Chief prisons inspector Nick Hardwick interview: ‘You need to make rehabilitation the central point’

In the latest in our series of interviews with government inspectors, Oliver Wright talks to Nick Hardwick, the Chief Inspector of Prisons

Monday 11 August 2014 22:37 BST
Nick Hardwick, the Chief Inspector of Prisons, has been painting an increasingly bleak picture of a system in crisis
Nick Hardwick, the Chief Inspector of Prisons, has been painting an increasingly bleak picture of a system in crisis

Nick Hardwick is sitting in his office, with his arms outstretched, illustrating the size of a prison cell.

“Bear in mind whenever you see an official photograph of a prison cell they seem really enormous,” he says. “But really they’re not. You can practically touch both walls. One person eats their meals on the table the other has to eat it on the bottom bunk next to the toilet. And you never see that properly in the pictures.”

Mr Hardwick has been the Chief Inspector of Prisons for four years now in a role that, in one form or another, has existed in England since the late-18th century when the prison reformer John Howard first published The State of the Prisons in 1777.

In that book, Howard described Bridewell Prison in Abingdon in the following way: “Two dirty day-rooms; and three offensive night-rooms: That for men eight feet square: one of the women’s, nine by eight: the straw, worn to dust, swarmed with vermin.”

Things have undoubtedly improved. But it is hard when talking to Mr Hardwick not to be struck by a similar type language. “Prisoners are sometimes being locked in those cells for 23 hours a day,” he says. “They can’t get out and do the basic domestics like to have a shower or make a phone call or take part in work or the rehabilitation, which is critical if they are not going to come back.

Unlike some public sector inspectorates that have powers to enforce change on the institutions they inspect, Mr Hardwick relies on the bully pulpit of his inspection reports. And recently these have been painting an increasingly bleak picture of a prison service in crisis: facing the perfect storm of rising prisoner numbers, staff shortages and a lack of meaningful activity inside that goes with that.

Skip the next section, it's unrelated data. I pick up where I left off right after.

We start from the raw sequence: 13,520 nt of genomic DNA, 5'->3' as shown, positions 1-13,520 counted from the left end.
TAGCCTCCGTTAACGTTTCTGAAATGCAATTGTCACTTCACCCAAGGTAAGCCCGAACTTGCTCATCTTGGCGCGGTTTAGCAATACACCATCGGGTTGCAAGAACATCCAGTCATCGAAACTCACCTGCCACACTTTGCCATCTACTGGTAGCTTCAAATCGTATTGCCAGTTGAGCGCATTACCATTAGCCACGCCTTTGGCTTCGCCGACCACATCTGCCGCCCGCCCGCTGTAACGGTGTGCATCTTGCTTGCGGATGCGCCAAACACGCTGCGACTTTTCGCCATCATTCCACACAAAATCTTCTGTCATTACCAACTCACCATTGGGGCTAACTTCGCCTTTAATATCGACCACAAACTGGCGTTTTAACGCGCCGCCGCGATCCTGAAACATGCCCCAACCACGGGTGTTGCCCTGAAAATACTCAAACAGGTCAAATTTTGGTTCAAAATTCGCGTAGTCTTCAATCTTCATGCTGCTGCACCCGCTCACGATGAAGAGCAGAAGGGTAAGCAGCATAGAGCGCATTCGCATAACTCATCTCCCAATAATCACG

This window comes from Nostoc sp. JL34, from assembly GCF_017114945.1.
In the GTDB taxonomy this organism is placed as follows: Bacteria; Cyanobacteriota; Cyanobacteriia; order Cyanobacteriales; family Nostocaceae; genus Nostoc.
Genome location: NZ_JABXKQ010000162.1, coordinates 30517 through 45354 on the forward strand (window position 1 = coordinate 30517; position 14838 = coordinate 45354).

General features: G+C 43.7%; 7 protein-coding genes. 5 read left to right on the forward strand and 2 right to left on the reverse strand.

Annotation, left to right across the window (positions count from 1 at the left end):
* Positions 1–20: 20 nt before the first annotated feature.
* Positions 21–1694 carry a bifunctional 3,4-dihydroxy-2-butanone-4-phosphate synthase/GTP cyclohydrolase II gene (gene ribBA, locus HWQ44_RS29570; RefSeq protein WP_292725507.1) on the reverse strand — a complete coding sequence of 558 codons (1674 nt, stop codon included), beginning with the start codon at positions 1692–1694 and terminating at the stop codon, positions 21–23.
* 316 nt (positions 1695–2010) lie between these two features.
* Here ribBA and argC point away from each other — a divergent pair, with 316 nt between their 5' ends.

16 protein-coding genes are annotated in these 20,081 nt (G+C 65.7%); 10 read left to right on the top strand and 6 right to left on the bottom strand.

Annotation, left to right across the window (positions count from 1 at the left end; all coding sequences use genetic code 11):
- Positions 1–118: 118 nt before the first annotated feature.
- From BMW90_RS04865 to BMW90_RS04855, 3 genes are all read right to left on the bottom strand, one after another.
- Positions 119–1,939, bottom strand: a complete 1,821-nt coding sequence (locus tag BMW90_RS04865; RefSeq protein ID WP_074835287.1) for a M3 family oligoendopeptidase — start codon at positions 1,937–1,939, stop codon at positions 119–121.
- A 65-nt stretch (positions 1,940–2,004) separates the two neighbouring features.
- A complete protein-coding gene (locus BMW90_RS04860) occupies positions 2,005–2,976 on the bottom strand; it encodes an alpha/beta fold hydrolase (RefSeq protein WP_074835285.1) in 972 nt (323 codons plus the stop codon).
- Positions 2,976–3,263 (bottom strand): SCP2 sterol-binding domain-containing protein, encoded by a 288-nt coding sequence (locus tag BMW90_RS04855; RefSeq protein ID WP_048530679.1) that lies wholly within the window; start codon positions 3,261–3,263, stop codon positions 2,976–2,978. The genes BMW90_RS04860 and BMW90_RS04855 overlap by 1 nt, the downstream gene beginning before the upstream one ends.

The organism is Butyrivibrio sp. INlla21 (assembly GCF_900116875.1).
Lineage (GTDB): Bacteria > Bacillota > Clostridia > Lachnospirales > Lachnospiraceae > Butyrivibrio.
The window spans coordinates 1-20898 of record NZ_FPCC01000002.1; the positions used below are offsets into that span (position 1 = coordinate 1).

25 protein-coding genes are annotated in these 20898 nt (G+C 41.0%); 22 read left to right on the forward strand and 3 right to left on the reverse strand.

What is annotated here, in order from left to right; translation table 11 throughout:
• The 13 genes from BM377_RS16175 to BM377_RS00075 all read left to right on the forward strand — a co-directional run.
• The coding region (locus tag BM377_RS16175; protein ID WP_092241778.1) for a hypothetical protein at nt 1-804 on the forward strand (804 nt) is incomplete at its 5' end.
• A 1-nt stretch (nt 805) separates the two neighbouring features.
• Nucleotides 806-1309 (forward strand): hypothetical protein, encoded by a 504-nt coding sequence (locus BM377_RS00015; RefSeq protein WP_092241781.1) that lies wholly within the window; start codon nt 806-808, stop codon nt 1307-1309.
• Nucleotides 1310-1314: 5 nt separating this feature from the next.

Mr Hardwick describes it as the Swiss cheese theory of disasters: “For a plane to crash you have to have 10 things going wrong simultaneously. The holes in the cheese need to line up. The problem in prisons now is that you still need a number of things to go wrong simultaneously but not as many things as there used to be. You have less resilience in the system.”

Mr Hardwick does not seem, by nature, to be an alarmist. He comes across as a decent and compassionate man who understands the need for prisons in society – but also recognises that they should not just be places of punishment alone.

Or, as he says: “One of my predecessors said you should be sent to prison as punishment not for punishment.”

He sees the role of his inspectorate as being to shine a light on what goes on inside prisons – because it is the one kind of state institution that cannot get “public” scrutiny.

“People in prisons are uniquely vulnerable,” he says. “There is a power imbalance between the prisoner and the jailer. If I am a warder and you are a prisoner I can use physical force on you. But also you are dependent on me for absolutely every aspect of your life.

“If you need a toilet roll I have to agree to give it to you. If you want clean pants I have to decide to give them to you. If you want to find out about your sentence I have to agree to that. There is that huge power imbalance. It takes place behind close walls so no one knows from outside what’s going on. And if you do complain – well, you’re a prisoner, so who’s going to believe you?”

His description of the first prison he visited underlines this.

“I still have memories of it,” he says. “I remember people queuing for their meals and there were a large group of big muscled guys who had obviously spent a lot of time in the gym who barged their way to the front of the queue scowling at people and coming away with plates piled high with food – while everybody else who was a bit weedier – had to make do with what was left. And I was surprised by the extent to which the prison officers there were just backing off. No one was intervening at all.”

Over the last four years he has seen good things and bad things. But a string of his recent reports have been particularly critical – much to the irritation of ministers.

Mr Hardwick is unrepentant. He sees his job as calling things as he sees them and he sees things getting worse. And he’s clear that prison overcrowding is an issue that can be tackled if there is the political will to do so.

“It’s not for the prisons inspector to say how many people should be in prisons,” he says. “But unlike other public services you can control demand. If you want the prison population to rise then your resources to deal with that need to rise as well.”

And if you don’t increase resources, Mr Hardwick believes the central mission of prisons will be lost.

“You need to make rehabilitation the central point of prisons. It’s good for the prisoners, it’s good for the economy and good for the communities in which they are going back.

“They [the Government] absolutely know what the problems are but there has to be the will to improve the situation.”

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